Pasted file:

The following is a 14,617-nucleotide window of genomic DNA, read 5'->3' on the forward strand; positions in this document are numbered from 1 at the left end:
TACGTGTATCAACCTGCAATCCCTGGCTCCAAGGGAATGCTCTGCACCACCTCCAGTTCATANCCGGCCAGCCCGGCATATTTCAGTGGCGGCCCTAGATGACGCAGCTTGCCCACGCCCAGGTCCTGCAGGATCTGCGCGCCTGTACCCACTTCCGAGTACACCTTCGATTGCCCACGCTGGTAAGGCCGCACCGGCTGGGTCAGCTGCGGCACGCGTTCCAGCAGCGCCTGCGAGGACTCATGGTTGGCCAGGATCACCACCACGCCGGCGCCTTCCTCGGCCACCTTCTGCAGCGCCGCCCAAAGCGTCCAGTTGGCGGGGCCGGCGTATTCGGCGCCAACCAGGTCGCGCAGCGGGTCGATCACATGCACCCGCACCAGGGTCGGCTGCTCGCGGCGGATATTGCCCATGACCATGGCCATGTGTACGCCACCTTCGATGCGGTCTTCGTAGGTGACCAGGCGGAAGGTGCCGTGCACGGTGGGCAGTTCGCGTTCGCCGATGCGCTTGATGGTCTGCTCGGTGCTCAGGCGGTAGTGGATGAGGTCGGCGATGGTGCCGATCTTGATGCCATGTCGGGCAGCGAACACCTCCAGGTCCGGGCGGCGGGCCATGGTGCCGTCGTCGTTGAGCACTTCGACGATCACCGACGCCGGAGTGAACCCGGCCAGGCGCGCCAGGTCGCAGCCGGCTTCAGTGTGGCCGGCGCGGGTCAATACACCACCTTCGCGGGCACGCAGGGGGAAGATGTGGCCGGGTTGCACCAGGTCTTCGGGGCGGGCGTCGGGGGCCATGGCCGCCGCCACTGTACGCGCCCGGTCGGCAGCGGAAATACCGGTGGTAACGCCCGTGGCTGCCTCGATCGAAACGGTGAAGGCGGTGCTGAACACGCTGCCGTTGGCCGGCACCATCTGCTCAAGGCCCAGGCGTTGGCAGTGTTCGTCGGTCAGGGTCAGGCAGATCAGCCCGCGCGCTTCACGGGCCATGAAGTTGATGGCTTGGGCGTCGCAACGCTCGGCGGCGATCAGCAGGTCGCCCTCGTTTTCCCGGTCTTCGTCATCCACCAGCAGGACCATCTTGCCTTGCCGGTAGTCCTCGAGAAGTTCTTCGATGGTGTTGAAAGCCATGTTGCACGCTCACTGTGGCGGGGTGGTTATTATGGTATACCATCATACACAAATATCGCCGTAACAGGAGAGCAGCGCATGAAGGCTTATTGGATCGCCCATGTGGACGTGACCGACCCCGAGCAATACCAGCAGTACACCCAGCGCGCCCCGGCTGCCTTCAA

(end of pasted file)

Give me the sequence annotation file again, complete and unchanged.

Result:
The following is a 14,617-nucleotide window of genomic DNA, read 5'->3' on the forward strand; positions in this document are numbered from 1 at the left end:
TACGTGTATCAACCTGCAATCCCTGGCTCCAAGGGAATGCTCTGCACCACCTCCAGTTCATANCCGGCCAGCCCGGCATATTTCAGTGGCGGCCCTAGATGACGCAGCTTGCCCACGCCCAGGTCCTGCAGGATCTGCGCGCCTGTACCCACTTCCGAGTACACCTTCGATTGCCCACGCTGGTAAGGCCGCACCGGCTGGGTCAGCTGCGGCACGCGTTCCAGCAGCGCCTGCGAGGACTCATGGTTGGCCAGGATCACCACCACGCCGGCGCCTTCCTCGGCCACCTTCTGCAGCGCCGCCCAAAGCGTCCAGTTGGCGGGGCCGGCGTATTCGGCGCCAACCAGGTCGCGCAGCGGGTCGATCACATGCACCCGCACCAGGGTCGGCTGCTCGCGGCGGATATTGCCCATGACCATGGCCATGTGTACGCCACCTTCGATGCGGTCTTCGTAGGTGACCAGGCGGAAGGTGCCGTGCACGGTGGGCAGTTCGCGTTCGCCGATGCGCTTGATGGTCTGCTCGGTGCTCAGGCGGTAGTGGATGAGGTCGGCGATGGTGCCGATCTTGATGCCATGTCGGGCAGCGAACACCTCCAGGTCCGGGCGGCGGGCCATGGTGCCGTCGTCGTTGAGCACTTCGACGATCACCGACGCCGGAGTGAACCCGGCCAGGCGCGCCAGGTCGCAGCCGGCTTCAGTGTGGCCGGCGCGGGTCAATACACCACCTTCGCGGGCACGCAGGGGGAAGATGTGGCCGGGTTGCACCAGGTCTTCGGGGCGGGCGTCGGGGGCCATGGCCGCCGCCACTGTACGCGCCCGGTCGGCAGCGGAAATACCGGTGGTAACGCCCGTGGCTGCCTCGATCGAAACGGTGAAGGCGGTGCTGAACACGCTGCCGTTGGCCGGCACCATCTGCTCAAGGCCCAGGCGTTGGCAGTGTTCGTCGGTCAGGGTCAGGCAGATCAGCCCGCGCGCTTCACGGGCCATGAAGTTGATGGCTTGGGCGTCGCAACGCTCGGCGGCGATCAGCAGGTCGCCCTCGTTTTCCCGGTCTTCGTCATCCACCAGCAGGACCATCTTGCCTTGCCGGTAGTCCTCGAGAAGTTCTTCGATGGTGTTGAAAGCCATGTTGCACGCTCACTGTGGCGGGGTGGTTATTATGGTATACCATCATACACAAATATCGCCGTAACAGGAGAGCAGCGCATGAAGGCTTATTGGATCGCCCATGTGGACGTGACCGACCCCGAGCAATACCAGCAGTACACCCAGCGCGCCCCGGCTGCCTTCAA